" ... Since the World is One Organism, animated by One Spirit, fashioned by One Ordinance, the self-same principles that appear in the structure of the World will appear once more in the structure of its every Part. Therefore every particular Being, in so far as it is a Whole, is diminished copy of the World." 19

Is Gierke's criticism of the holistic nature of both the universal and the organismic self also applicable to Wang Yang-ming? According to Wang's conception of self, as we have discussed above, my innate moral feeling and conscience in its all-embracing fullness forms one body with Heaven, Earth, and the myriad things. Viewed superficially, Wang's conception of self, which starts from inner-ness of myself, should lead to a theory of self-affirmation rather than to that of self-abnegation. However, a further observation of Wang's conception of self shows that this self-affirmation can only be realized through a way of purification of myself, that is, of denunciation of my corporeal and bodily self. Therefore, when Wang claims that I form one body with Heaven, Earth, and the myriad things, his focus is the "one" rather than the "body." That is to say, by "one body" Wang does not really mean a real "body," a concrete, partial, corporeal thing with flesh and blood. Here the principle of body is replaced by the principle of mind, because only the mind can realize the value of One and that of Wholeness, as Wang's predecessor Lu Xiangshan (1139-1193) once said,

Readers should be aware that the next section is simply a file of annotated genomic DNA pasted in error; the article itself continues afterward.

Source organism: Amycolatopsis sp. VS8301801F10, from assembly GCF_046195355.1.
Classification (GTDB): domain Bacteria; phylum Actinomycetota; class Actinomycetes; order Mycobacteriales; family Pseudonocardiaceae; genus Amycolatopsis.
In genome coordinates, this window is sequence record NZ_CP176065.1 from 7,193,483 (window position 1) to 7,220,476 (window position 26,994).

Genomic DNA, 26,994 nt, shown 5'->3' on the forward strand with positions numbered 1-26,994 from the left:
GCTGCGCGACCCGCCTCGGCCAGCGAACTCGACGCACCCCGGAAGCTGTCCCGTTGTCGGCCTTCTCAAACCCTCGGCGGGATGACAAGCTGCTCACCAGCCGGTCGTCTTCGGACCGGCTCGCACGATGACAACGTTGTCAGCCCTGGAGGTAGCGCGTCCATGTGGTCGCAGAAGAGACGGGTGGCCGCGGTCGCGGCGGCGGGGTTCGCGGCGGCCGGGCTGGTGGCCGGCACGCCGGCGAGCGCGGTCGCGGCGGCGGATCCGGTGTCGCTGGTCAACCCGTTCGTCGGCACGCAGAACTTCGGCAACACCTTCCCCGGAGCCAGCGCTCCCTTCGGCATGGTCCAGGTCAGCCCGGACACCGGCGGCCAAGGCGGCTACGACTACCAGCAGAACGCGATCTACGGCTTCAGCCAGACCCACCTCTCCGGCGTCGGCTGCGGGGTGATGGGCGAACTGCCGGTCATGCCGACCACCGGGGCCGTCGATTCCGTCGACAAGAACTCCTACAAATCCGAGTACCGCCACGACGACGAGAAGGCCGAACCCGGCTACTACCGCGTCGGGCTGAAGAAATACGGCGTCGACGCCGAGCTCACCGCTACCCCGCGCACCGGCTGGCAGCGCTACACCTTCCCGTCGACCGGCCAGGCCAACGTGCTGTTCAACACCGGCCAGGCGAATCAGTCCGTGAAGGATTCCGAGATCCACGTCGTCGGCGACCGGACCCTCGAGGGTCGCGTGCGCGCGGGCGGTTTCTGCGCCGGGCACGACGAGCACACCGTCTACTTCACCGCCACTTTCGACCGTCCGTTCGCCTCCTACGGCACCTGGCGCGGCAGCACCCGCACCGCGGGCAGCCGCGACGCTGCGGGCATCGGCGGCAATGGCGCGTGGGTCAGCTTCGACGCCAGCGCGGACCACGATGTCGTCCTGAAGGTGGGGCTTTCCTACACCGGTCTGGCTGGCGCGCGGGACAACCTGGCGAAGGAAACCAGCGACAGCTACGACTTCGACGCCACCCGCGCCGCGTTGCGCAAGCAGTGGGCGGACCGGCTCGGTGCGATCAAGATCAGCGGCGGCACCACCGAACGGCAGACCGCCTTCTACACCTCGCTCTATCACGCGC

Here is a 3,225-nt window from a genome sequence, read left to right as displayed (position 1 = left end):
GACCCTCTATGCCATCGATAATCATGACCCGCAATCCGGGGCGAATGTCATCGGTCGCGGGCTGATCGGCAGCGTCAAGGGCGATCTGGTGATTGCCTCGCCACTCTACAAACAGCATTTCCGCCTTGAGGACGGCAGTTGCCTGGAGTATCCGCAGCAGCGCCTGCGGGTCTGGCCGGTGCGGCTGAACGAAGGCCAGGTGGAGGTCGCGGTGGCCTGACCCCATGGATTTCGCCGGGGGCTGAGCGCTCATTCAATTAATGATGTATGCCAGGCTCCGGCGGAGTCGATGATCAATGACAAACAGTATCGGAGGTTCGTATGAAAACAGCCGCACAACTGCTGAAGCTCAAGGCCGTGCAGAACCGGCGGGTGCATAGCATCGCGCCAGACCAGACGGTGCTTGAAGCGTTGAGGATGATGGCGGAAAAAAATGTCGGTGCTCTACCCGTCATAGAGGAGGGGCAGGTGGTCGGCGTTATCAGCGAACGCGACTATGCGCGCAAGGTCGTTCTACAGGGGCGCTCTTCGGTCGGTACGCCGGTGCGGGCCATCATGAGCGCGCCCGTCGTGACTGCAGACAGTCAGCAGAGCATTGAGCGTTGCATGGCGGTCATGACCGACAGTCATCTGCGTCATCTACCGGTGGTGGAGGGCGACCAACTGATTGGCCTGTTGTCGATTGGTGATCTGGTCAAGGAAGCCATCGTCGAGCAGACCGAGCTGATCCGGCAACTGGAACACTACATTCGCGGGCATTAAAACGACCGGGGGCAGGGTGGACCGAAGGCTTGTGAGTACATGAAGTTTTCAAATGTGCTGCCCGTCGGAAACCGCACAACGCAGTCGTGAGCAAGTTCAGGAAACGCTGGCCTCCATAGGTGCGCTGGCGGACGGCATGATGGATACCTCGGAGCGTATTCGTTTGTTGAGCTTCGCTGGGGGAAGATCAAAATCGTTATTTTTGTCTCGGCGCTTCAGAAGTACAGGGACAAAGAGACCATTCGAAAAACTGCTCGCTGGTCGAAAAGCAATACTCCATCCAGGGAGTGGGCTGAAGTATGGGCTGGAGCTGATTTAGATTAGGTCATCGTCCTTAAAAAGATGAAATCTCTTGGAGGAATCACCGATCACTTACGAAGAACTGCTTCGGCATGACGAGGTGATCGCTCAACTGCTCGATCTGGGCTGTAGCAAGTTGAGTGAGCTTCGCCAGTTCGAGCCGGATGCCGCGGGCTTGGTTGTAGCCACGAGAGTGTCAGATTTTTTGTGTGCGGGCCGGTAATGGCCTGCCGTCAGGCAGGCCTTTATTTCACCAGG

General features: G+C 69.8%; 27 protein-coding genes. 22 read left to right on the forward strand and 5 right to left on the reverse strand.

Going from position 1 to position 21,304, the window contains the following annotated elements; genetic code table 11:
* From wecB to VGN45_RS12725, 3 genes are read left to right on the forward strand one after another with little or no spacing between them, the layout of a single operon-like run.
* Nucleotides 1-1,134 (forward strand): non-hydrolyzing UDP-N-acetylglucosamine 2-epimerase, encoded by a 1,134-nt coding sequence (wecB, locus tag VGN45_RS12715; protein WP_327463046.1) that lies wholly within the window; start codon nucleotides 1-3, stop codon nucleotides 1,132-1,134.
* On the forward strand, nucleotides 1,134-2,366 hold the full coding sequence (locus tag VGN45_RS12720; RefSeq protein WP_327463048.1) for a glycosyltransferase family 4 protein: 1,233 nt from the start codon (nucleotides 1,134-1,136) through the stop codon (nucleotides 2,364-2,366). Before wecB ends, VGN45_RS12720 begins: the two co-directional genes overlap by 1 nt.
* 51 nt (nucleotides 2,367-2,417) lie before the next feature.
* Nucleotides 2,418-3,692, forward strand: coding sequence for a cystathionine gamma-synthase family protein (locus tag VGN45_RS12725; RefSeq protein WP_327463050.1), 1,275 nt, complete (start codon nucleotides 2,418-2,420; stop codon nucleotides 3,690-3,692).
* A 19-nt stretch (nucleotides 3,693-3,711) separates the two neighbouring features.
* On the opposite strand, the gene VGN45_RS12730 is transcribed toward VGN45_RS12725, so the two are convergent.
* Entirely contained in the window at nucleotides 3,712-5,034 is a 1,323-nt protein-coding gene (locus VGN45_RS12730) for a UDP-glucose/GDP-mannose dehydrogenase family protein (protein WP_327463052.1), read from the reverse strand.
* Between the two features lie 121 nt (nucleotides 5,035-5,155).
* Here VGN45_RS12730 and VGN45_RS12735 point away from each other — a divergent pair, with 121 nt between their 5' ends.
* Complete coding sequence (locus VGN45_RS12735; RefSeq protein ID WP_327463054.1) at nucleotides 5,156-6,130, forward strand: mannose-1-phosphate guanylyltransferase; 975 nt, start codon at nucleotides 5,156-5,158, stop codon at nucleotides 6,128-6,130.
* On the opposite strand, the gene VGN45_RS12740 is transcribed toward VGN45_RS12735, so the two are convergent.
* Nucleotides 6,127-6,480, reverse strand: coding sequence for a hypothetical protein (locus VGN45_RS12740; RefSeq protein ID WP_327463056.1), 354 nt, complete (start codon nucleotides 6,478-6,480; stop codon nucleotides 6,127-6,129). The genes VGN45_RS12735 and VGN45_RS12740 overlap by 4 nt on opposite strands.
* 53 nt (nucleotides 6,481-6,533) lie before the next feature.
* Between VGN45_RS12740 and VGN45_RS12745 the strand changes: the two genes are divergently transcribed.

"The mind is one and the principle is one. Perfect truth is reduced to a unity; the essential principle is never a duality." 20

Here my mind and the mind of the universe become one and the same. Along with this replacement, the characteristics such as partiality, uniqueness and other-ness, which should be implied in the Confucian conception of "organismic self," get completely lost.

III. "  This and That " Model and the Relational Self